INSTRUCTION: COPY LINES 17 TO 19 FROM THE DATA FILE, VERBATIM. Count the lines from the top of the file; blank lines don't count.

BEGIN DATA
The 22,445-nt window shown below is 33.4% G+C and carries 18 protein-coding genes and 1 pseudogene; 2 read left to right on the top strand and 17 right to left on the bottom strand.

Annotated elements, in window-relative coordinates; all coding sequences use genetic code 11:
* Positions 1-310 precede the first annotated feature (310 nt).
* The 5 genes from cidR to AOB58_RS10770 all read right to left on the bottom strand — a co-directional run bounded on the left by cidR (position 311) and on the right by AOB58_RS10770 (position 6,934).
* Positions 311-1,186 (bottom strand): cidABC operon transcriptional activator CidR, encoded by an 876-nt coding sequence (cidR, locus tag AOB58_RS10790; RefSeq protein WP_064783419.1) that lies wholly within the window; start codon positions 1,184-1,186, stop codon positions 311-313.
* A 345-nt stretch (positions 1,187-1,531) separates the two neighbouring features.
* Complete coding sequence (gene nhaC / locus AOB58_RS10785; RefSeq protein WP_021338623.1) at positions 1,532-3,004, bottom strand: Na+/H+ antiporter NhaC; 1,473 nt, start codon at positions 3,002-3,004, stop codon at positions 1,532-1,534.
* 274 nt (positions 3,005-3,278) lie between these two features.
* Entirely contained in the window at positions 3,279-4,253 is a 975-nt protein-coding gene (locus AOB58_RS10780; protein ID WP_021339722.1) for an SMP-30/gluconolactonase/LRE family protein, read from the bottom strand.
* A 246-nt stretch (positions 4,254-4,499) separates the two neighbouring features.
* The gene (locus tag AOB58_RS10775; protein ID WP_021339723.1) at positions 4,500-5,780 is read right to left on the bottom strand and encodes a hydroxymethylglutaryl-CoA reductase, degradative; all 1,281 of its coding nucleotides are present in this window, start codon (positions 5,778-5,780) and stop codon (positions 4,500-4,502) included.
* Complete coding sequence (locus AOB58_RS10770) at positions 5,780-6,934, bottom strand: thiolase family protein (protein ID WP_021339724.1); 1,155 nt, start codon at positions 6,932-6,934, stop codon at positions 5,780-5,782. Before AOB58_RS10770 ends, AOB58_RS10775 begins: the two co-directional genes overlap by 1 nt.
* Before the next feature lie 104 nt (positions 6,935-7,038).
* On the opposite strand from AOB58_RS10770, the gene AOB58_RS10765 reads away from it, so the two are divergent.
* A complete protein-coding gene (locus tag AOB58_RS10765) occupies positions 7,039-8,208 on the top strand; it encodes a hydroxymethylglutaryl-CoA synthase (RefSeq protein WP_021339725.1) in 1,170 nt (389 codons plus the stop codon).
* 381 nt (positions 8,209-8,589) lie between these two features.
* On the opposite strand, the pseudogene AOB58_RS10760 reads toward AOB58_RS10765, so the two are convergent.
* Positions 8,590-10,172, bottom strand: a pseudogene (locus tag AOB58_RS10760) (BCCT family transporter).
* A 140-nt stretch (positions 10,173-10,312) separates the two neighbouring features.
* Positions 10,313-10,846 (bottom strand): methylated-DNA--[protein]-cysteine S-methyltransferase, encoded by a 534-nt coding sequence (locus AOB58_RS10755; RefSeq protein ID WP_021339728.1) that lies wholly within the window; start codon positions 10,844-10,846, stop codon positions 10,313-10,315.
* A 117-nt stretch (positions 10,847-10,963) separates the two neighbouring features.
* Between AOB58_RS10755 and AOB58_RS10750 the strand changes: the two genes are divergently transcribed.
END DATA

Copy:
* On the opposite strand, the pseudogene AOB58_RS10760 reads toward AOB58_RS10765, so the two are convergent.
* Positions 8,590-10,172, bottom strand: a pseudogene (locus tag AOB58_RS10760) (BCCT family transporter).
* A 140-nt stretch (positions 10,173-10,312) separates the two neighbouring features.